• The prevailing and erroneous myth of a hostile media in Vietnam quickly took root in US military thinking about how to manage the media in the field of operations; and they were to learn much from the successes and failures of British military and political information policy during the Falklands war (1982). American military planners were impressed with British information restrictions but not with their approach to public relations and sought to develop a more balanced media strategy when planning their own subsequent operations in Grenada (1986), Panama (1989) and the Gulf (1991). The deployment in those instances of a...

    • The embedded reporter system did not originate, as some commentators think, in the planning stages of the war in Iraq in 2003; it was conceived in the final stages of the Bosnian War and international efforts to broker a peace deal via the Dayton Accords of 1995. In its leading role with the United Nations Protection Force in the Balkans, the US military had clear ideas about their objectives and of how the media might help meet them. The General commanding the American sector in Bosnia, William L. Nash, had three objectives in respect to dealing with the media: to...

  4. PART III: THE WAR CORRESPONDENT AND IDEOLOGICAL FRAMEWORKS
    • From the Roman empires of ancient history to the European empires of the eighteenth and nineteenth centuries, through to the American and Soviet empires of the twentieth century, propaganda has been key to the manipulation of domestic public opinion and behaviour. The construction of the virtuous self and the projection of the enemy image, an abject other by which the virtuous self can be measured and amplified, is of course an ideological project that finds its origins in the institutions of the state; but its validation and its endless reproduction depend on a nexus of social and cultural institutions that...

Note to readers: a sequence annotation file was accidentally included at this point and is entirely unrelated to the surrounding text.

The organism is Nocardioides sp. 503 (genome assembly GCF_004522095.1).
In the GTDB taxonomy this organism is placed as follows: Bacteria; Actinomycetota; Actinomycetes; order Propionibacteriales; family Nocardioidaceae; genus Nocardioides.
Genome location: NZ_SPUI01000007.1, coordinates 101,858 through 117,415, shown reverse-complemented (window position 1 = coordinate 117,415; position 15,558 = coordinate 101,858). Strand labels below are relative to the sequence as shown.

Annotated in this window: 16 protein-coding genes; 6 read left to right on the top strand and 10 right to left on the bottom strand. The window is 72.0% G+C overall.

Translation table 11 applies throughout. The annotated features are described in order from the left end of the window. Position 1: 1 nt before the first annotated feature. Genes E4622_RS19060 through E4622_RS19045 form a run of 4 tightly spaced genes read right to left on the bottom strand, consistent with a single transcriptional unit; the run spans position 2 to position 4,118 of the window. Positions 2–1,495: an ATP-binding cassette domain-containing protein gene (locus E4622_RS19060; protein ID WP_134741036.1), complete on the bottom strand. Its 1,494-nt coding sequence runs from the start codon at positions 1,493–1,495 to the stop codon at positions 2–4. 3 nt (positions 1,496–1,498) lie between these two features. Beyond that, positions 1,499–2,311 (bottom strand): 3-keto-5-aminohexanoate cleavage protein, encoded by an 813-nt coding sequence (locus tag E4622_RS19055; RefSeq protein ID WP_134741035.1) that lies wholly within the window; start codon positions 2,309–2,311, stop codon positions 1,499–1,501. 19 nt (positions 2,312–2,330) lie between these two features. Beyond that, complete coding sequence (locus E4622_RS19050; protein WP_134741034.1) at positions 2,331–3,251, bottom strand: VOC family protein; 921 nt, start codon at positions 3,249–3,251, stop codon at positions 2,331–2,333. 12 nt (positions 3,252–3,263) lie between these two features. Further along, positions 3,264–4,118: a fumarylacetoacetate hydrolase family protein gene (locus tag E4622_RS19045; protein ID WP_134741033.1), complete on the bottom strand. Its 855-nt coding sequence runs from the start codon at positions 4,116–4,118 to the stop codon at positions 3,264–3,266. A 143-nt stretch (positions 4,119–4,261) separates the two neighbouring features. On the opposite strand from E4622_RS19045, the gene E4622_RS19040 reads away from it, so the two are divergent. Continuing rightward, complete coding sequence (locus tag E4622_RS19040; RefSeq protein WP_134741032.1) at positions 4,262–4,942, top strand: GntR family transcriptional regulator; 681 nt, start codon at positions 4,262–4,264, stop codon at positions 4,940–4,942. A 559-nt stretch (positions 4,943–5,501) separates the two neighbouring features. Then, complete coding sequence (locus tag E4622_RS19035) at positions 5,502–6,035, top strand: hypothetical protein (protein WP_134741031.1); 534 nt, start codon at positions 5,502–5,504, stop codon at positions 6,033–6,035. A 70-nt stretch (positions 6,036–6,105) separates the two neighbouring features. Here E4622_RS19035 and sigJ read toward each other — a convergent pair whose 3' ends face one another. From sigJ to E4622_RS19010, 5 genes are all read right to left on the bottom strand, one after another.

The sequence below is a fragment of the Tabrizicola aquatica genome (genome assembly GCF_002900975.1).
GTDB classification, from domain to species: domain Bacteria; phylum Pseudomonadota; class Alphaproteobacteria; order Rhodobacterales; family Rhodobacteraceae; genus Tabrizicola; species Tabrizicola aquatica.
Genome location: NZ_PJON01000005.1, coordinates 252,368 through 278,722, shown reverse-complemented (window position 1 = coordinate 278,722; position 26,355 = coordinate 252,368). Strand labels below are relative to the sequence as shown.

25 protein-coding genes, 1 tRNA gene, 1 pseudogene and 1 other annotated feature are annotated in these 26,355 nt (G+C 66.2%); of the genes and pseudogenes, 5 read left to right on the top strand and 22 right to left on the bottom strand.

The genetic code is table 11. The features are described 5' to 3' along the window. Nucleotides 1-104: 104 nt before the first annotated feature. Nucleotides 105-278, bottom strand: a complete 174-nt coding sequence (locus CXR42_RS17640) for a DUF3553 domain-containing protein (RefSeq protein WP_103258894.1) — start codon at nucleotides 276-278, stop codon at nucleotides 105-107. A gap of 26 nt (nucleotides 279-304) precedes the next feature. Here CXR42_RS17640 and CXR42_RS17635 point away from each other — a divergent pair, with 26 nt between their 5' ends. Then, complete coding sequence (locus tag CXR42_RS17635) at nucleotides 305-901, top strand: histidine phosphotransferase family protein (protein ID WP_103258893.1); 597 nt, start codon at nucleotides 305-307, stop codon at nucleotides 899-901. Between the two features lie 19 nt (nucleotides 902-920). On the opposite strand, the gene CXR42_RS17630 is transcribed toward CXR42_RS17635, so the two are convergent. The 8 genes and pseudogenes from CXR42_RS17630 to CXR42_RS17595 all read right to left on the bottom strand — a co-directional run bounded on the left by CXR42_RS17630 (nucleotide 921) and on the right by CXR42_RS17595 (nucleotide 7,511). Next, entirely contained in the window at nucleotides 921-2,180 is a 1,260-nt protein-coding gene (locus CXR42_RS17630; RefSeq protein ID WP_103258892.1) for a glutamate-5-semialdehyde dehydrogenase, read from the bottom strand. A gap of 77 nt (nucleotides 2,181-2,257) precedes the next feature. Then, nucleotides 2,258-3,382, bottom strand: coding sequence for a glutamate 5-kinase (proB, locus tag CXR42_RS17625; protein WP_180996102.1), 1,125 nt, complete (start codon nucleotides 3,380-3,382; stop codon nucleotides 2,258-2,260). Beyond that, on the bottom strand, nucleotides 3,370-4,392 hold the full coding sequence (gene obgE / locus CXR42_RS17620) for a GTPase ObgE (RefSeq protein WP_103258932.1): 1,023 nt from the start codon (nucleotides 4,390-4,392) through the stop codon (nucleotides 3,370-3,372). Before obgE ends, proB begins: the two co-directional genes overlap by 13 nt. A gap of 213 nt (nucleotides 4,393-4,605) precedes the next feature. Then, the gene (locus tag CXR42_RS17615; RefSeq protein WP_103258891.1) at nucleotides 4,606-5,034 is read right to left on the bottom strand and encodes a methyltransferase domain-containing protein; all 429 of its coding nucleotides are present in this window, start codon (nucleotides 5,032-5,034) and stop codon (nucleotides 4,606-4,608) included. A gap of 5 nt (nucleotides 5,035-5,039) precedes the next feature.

• This chapter is not a review of the literature that exists on the role of the media in reporting and representation of 9/11, and the so-called war on terror that followed it; nor is it an in depth analysis of the reporting of what have been called the 9/11 wars, that is, Afghanistan and Iraq, fought as part of America’s war on terror (see, for example, Carruthers, 2011; Lewis, 2005; Schecter, 2003). Time and resources do not allow for either. Its purpose instead is to develop the thesis proposed in the previous chapter and look at the outlines of the...

    • This book has presented a critical, historically grounded analysis of the role of the war correspondent. It has highlighted the risks, the problems and the failures that have defined the role but it has also given credit where that is due and acknowledged the inspirational example of correspondents such as William Howard Russell, Morgan Philips Price, Martha Gellhorn, Wilfred Burchett, John Pilger and Robert Fisk. Their work seems to bear testament to the ideal beloved of all journalists and writers, of ‘telling truth to power’. But as Arundhati Roy has argued, ‘Power owns the truth [and] knows the truth just...

Creative Commons Attribution-NonCommercial-NoDerivatives 3.0 International
This book is licensed under a Creative Commons Attribution-NonCommercial-NoDerivatives 3.0 International.